Arizona congressman receives hoax anthrax letter

An FBI spokesman has announced that a suspicious powder sent to an Arizona congressman was found to be nontoxic.

Campaign spokesman Adam Sarvana told CNN that staff members of U.S. Rep. Raul Grijalva in Tucson, Arizona, discovered the envelope last week. The staffers found a white powdery substance and drawings of two swastikas inside the envelope.

Sarvana told CNN that approximately 12 people were at the office when the incident occurred. The office staff members were all checked at the scene by local authorities and then sent home for the rest of the day.

FBI spokesman Special Agent Manuel Johnson told CNN that scientists at an FBI laboratory in Phoenix, Arizona, conducted a full analysis of the substance. Those tests came back negative for anthrax or any other harmful substance by midday the following day.

Johnson declined further statement, saying that the investigation was still ongoing. Sgt Kimberly Schneider, a spokeswoman for the U.S. Capitol Police, said her agency was also participating in the investigation.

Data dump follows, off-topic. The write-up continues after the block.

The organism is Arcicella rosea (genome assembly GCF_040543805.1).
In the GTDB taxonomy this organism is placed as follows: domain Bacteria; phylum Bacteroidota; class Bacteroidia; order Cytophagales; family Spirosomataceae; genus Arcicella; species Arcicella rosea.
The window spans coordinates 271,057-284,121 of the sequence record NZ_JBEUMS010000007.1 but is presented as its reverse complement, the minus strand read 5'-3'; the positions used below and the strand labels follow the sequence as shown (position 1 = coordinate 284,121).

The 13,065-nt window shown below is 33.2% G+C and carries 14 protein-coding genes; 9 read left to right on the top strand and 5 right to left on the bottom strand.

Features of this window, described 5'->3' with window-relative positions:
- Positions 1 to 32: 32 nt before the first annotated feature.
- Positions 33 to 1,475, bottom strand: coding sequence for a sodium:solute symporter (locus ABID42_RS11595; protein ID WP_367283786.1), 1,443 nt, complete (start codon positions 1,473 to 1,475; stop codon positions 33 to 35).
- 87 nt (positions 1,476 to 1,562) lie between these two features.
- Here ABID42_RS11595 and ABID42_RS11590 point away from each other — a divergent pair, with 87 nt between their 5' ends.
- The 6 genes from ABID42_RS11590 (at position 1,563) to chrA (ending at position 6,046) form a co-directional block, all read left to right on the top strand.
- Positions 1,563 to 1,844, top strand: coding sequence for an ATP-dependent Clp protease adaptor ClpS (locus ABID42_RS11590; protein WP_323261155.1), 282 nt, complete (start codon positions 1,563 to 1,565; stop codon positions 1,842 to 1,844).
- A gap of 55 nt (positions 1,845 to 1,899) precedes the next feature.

Sarvana told CNN that the incident was the third security issue at one of Grijalva’s district offices this year.

“It's just a continuation of a problem we've been having,” Grijalva said, according to CNN.

In April, Grijalva closed two local offices for an afternoon after receiving threats regarding his position on controversial immigration legislation. In July, a bullet shattered a window in his Yuma, Arizona, office.

“I do feel a great deal of concern for the people that work with me, for me," Grijalva said, CNN reports. "I feel concerned for the constituents that come to that office. Obviously, we're going to have to make more changes.”